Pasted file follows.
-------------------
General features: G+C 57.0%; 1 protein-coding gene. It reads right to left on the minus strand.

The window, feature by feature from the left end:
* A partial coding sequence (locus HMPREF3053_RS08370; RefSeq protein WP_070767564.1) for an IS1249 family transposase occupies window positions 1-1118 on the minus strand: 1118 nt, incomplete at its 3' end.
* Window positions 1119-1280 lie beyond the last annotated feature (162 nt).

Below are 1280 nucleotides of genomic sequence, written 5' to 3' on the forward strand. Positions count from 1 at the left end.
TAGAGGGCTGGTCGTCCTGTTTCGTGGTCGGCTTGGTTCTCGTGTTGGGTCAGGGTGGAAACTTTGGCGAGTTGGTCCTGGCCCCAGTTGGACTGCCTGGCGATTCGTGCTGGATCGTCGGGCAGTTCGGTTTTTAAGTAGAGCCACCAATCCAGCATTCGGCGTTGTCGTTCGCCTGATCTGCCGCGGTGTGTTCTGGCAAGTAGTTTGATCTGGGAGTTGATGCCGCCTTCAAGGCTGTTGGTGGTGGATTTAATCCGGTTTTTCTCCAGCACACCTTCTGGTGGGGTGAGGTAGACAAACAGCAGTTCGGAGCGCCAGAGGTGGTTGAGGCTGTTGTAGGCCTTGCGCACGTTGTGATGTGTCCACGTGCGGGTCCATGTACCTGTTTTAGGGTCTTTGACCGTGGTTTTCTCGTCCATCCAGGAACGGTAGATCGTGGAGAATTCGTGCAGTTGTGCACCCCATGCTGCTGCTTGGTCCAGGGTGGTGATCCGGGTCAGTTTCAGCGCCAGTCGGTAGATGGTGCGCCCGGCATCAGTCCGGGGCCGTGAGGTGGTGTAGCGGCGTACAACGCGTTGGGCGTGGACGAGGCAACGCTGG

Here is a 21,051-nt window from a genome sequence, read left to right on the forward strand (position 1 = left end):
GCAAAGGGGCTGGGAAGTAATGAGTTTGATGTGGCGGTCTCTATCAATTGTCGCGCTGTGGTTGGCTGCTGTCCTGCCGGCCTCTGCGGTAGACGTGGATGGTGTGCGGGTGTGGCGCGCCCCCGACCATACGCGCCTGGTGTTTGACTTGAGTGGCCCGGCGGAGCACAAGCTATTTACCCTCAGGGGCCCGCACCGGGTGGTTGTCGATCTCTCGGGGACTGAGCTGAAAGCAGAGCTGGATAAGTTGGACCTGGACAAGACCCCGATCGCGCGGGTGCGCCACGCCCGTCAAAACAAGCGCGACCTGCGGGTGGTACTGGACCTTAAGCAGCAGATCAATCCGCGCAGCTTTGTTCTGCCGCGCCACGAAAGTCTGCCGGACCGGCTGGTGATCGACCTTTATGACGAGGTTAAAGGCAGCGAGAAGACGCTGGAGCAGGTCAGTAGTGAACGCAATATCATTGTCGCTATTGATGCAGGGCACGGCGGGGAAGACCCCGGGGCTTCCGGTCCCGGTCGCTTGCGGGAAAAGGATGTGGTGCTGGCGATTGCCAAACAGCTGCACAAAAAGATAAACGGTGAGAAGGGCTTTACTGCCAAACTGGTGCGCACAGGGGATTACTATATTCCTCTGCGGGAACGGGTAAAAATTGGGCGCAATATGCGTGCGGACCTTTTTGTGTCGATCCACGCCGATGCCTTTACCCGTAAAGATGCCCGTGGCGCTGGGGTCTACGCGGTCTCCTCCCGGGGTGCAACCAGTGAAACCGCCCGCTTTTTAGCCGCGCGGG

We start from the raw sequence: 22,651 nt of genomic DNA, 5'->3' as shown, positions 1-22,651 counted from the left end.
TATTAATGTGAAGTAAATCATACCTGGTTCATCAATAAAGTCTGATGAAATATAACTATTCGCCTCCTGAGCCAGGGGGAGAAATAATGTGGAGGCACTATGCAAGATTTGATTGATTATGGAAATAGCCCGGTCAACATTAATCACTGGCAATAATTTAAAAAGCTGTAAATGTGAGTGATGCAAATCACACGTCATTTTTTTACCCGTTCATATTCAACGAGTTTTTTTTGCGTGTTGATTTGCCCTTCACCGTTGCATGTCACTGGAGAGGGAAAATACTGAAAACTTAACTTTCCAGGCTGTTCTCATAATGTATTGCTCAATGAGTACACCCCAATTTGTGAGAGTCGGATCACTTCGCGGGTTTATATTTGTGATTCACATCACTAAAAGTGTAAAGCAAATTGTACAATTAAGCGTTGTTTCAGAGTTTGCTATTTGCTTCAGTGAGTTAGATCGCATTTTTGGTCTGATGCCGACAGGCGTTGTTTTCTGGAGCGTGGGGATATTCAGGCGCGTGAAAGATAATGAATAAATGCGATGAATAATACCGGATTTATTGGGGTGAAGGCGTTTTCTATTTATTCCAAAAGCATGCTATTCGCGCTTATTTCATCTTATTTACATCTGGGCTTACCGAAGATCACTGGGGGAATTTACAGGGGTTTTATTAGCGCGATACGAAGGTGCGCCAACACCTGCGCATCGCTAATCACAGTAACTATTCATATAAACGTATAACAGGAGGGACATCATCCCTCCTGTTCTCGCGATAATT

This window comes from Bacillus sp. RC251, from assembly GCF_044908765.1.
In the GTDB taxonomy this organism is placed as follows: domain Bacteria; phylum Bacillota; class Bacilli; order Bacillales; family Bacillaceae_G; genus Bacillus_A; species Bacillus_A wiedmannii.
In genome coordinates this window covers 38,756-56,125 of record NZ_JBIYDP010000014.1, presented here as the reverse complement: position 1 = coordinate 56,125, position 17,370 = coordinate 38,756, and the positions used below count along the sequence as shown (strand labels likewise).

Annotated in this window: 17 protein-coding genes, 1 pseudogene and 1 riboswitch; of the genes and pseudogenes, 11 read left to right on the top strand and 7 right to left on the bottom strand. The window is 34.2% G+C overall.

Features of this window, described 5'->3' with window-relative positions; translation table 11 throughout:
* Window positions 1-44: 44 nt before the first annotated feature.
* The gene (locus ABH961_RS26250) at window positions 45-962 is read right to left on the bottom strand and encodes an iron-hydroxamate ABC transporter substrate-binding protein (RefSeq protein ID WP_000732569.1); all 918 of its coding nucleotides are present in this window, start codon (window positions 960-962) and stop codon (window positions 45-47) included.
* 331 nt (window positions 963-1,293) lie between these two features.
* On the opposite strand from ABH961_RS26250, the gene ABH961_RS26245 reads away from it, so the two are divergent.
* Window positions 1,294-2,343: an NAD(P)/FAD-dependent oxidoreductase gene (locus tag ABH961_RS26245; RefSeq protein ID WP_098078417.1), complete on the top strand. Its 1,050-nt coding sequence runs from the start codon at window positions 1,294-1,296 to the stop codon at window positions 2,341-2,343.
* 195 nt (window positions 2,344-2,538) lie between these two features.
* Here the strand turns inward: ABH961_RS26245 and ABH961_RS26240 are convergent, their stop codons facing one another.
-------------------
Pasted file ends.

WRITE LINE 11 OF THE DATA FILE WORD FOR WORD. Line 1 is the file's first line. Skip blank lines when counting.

This window comes from Bacillus sp. RC251, from assembly GCF_044908765.1.